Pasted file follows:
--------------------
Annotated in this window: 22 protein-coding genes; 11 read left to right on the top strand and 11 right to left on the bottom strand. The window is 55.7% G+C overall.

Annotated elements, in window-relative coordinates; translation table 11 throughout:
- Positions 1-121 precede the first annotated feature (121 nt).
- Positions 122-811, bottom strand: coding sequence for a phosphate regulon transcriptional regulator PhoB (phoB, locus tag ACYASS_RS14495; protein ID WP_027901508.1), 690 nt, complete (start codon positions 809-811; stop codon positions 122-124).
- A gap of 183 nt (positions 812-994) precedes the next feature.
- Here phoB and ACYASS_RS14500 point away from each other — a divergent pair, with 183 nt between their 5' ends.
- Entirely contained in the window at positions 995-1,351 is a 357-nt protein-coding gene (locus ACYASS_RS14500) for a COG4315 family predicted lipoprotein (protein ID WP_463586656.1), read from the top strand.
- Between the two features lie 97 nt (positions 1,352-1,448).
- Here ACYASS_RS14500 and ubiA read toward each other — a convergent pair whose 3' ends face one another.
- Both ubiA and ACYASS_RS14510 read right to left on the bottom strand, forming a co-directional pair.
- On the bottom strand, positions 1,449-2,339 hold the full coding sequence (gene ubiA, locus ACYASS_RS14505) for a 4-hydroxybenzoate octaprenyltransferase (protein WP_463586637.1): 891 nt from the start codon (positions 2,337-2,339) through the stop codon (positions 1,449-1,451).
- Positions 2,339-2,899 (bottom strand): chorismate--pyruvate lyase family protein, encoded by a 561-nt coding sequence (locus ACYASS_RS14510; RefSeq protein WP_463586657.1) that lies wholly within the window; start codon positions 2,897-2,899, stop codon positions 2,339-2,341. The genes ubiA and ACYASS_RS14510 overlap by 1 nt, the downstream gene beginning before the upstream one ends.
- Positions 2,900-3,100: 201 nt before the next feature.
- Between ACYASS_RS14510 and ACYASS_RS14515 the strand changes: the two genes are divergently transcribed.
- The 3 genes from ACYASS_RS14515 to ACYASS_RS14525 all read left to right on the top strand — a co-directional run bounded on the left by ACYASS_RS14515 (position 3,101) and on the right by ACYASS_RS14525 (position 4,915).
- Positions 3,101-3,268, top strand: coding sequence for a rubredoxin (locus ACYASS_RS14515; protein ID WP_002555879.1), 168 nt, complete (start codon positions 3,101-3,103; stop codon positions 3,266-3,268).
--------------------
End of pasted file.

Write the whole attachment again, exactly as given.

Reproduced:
Annotated in this window: 22 protein-coding genes; 11 read left to right on the top strand and 11 right to left on the bottom strand. The window is 55.7% G+C overall.

Annotated elements, in window-relative coordinates; translation table 11 throughout:
- Positions 1-121 precede the first annotated feature (121 nt).
- Positions 122-811, bottom strand: coding sequence for a phosphate regulon transcriptional regulator PhoB (phoB, locus tag ACYASS_RS14495; protein ID WP_027901508.1), 690 nt, complete (start codon positions 809-811; stop codon positions 122-124).
- A gap of 183 nt (positions 812-994) precedes the next feature.
- Here phoB and ACYASS_RS14500 point away from each other — a divergent pair, with 183 nt between their 5' ends.
- Entirely contained in the window at positions 995-1,351 is a 357-nt protein-coding gene (locus ACYASS_RS14500) for a COG4315 family predicted lipoprotein (protein ID WP_463586656.1), read from the top strand.
- Between the two features lie 97 nt (positions 1,352-1,448).
- Here ACYASS_RS14500 and ubiA read toward each other — a convergent pair whose 3' ends face one another.
- Both ubiA and ACYASS_RS14510 read right to left on the bottom strand, forming a co-directional pair.
- On the bottom strand, positions 1,449-2,339 hold the full coding sequence (gene ubiA, locus ACYASS_RS14505) for a 4-hydroxybenzoate octaprenyltransferase (protein WP_463586637.1): 891 nt from the start codon (positions 2,337-2,339) through the stop codon (positions 1,449-1,451).
- Positions 2,339-2,899 (bottom strand): chorismate--pyruvate lyase family protein, encoded by a 561-nt coding sequence (locus ACYASS_RS14510; RefSeq protein WP_463586657.1) that lies wholly within the window; start codon positions 2,897-2,899, stop codon positions 2,339-2,341. The genes ubiA and ACYASS_RS14510 overlap by 1 nt, the downstream gene beginning before the upstream one ends.
- Positions 2,900-3,100: 201 nt before the next feature.
- Between ACYASS_RS14510 and ACYASS_RS14515 the strand changes: the two genes are divergently transcribed.
- The 3 genes from ACYASS_RS14515 to ACYASS_RS14525 all read left to right on the top strand — a co-directional run bounded on the left by ACYASS_RS14515 (position 3,101) and on the right by ACYASS_RS14525 (position 4,915).
- Positions 3,101-3,268, top strand: coding sequence for a rubredoxin (locus ACYASS_RS14515; protein ID WP_002555879.1), 168 nt, complete (start codon positions 3,101-3,103; stop codon positions 3,266-3,268).